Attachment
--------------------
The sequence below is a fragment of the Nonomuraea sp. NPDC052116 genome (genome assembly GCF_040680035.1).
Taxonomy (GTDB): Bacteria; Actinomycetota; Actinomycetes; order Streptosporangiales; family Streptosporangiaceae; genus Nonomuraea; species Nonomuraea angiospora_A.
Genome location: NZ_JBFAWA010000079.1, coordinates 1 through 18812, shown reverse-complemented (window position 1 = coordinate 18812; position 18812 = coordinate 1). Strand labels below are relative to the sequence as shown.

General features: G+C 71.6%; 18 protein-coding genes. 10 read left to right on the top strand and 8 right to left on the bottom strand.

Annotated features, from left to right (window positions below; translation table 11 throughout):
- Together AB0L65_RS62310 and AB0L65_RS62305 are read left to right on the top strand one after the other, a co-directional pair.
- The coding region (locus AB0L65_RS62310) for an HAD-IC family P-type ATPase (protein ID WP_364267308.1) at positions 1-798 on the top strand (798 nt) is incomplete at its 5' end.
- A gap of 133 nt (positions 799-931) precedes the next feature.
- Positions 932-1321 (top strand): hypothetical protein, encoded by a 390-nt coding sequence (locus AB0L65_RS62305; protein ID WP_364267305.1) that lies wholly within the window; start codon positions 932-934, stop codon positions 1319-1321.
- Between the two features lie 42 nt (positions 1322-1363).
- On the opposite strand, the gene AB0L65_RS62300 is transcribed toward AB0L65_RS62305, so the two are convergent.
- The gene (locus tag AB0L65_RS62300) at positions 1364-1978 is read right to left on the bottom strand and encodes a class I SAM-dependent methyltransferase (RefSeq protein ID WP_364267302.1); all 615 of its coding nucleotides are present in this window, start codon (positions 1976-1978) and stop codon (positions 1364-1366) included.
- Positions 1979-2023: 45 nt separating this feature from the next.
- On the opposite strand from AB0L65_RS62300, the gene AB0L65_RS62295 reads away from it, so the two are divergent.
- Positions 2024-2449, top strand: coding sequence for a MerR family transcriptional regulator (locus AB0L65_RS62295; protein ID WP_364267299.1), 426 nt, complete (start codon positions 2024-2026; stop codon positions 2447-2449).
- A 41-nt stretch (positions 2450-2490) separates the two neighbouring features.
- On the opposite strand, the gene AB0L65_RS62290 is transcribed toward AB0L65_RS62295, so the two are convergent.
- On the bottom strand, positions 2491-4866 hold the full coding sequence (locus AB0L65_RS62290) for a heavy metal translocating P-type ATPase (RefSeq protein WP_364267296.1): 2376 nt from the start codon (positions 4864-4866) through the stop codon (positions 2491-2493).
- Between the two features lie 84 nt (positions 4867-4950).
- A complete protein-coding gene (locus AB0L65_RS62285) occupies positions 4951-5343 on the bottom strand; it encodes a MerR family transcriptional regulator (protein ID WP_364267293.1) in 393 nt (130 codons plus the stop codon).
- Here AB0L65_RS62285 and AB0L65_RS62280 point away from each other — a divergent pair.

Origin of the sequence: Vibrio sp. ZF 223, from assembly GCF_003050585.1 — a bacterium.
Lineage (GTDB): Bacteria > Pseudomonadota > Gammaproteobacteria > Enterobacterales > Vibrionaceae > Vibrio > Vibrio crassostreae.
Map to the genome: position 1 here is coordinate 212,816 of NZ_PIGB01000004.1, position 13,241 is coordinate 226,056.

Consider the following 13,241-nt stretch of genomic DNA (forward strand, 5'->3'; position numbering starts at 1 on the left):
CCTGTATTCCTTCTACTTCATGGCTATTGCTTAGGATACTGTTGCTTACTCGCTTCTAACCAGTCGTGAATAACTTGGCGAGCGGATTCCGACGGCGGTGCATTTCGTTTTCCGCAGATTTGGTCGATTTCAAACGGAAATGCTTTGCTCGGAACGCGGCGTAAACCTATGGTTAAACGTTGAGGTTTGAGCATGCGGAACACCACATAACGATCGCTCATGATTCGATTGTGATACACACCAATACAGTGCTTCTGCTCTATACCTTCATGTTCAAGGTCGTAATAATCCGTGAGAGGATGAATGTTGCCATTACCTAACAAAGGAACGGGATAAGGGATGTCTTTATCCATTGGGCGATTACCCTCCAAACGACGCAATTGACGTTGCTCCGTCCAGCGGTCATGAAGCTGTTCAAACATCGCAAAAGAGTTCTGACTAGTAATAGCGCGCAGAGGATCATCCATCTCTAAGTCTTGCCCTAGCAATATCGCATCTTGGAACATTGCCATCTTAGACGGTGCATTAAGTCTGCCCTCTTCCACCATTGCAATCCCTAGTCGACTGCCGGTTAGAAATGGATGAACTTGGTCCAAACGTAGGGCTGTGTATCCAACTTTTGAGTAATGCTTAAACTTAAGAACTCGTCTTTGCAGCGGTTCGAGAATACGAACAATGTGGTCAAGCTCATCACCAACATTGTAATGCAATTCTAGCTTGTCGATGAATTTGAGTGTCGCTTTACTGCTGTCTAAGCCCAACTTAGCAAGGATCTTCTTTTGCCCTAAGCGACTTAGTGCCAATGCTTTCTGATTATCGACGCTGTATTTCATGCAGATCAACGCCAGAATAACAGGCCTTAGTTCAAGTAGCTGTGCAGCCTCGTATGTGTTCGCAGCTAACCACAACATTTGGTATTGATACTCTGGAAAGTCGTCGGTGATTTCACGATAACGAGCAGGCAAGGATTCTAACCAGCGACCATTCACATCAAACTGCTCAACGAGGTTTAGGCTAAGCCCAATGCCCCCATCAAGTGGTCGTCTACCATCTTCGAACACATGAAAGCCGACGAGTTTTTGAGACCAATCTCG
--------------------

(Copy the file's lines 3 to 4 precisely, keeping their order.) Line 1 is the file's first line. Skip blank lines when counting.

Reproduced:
Genome location: NZ_JBFAWA010000079.1, coordinates 1 through 18812, shown reverse-complemented (window position 1 = coordinate 18812; position 18812 = coordinate 1). Strand labels below are relative to the sequence as shown.

General features: G+C 71.6%; 18 protein-coding genes. 10 read left to right on the top strand and 8 right to left on the bottom strand.